As of writing my war band has gone from a respectable 64 to a pitiful 1-person army. That would not be so bad, but I do not have any money to fund an army.
Mount & Blade: War Band is a strategy war game unlike any other I have played. You start with a small company of recruits and over time you build your army and increase your influence across the land. It is a mix between an RPG and a strategy game. Your character has many different stats that benefit himself as well as the army. As you fight enemies, he grows in levels and becomes stronger as a result. The more soldiers you have in your army the higher the cost to fund them, so you must be actively searching for quests or battles to fund your army.
Money is not just found from fighting other tribes, there is a trading aspect where if you buy low and sell high you can eventually work up to a small fortune. Another way is to buy some land from the various towns and start a business, these businesses provide weekly profits while you play. Which can be especially useful should you ever lose your army…Which I did, and it is painfully slow to get back to where I was.
What I Liked
I have been looking for a game where you build an empire for a while, and I was able to get this on a good offer. Building and training your army keeps you invested and even though you cannot die losing everything you have worked for really does feel like a loss.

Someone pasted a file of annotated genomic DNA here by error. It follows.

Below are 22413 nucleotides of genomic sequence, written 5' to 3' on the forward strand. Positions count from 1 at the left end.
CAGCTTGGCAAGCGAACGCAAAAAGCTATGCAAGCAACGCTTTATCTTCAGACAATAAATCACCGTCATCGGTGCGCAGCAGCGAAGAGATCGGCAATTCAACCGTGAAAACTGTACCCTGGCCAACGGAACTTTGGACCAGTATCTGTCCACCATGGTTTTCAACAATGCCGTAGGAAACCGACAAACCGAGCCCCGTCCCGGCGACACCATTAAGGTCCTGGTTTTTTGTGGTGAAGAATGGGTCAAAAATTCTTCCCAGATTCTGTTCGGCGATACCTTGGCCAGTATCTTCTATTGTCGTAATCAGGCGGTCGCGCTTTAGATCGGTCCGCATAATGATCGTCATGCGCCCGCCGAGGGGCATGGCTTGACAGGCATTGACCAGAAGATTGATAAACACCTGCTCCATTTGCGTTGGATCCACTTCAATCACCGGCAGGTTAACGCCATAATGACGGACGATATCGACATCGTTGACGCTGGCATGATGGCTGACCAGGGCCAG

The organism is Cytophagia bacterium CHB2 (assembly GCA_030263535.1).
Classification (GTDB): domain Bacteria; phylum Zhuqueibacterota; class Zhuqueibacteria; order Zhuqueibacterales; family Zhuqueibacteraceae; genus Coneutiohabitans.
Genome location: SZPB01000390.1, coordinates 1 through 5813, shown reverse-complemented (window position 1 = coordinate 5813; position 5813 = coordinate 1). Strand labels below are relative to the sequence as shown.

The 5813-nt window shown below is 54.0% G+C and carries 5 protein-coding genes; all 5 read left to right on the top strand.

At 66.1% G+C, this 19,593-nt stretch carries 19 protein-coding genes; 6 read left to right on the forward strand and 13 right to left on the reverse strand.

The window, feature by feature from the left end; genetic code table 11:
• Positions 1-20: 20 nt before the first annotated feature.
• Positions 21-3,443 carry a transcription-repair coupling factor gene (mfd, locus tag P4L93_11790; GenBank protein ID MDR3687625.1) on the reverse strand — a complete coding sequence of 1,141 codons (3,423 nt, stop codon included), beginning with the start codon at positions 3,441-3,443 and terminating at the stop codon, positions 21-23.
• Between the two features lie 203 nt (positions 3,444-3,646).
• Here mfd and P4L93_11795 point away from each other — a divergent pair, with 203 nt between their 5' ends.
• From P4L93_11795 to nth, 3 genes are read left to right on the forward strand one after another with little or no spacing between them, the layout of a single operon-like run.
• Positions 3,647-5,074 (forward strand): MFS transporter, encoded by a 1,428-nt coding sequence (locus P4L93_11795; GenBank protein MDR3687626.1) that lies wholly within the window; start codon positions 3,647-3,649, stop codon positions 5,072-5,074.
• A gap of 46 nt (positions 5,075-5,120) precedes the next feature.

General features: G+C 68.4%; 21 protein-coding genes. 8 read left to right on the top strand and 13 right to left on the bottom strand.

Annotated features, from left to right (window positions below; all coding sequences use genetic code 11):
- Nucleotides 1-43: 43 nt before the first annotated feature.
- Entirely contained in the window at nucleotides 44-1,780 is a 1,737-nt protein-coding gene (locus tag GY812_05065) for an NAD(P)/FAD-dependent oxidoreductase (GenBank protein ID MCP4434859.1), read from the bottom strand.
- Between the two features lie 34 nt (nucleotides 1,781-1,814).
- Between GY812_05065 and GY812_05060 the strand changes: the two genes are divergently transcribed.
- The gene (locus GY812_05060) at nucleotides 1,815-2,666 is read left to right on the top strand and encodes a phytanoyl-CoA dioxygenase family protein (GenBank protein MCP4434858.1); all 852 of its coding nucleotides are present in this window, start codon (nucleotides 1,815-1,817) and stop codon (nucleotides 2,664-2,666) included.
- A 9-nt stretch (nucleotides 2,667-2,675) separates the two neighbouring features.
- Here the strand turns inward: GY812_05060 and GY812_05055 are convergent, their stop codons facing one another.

Amongst the nameless soldiers there are a few individual soldiers that have their own backstories and have their own stat progression which really makes them feel like they are captains amongst your band. When you die however, you have a chance of losing them.
The reputation system is also particularly good, primitive, but enjoyable. You can win favour with various factions by doing quests for them. If you are willing to gamble, you can side with them during a war which reduces your reputation with the enemy while giving you and your band a weekly wage. I recommend doing this as well as building on land so that should anything happen you have money stashed away to build a new army.
What I Disliked
When you get a big too big for your own boots, and you attack someone with a slightly larger force but is better trained. When they wipe you out you are left with the weapons/armour on your back and truly little money. Once you get to this point you have an awfully hard path ahead of you. Especially if you have gotten away from the starter area and are trying to survive in an area where the smallest band of warriors is eight or more and you have not one villager in your team.
Another aspect I did not like is where you must go find a band of enemies or locate an ally. Unlike most games, they will not stay in one place and will somehow travel great distances that seem unrealistic. I spent two in game days trying to track down my marshal just so that it he could give me a simple quest.
This is exactly the type of game I have been looking for, and if you can pick it up under £10 then you have got a cracking deal with a lot of content. The only improvement I would like Is if you could build your own villages/towns/cities and start your own tribe that way rather than trying to take over existing lands. I am awarding this game a 4/5 rating; however, I will revisit this review when I ‘Complete’ it and see if it still stands up.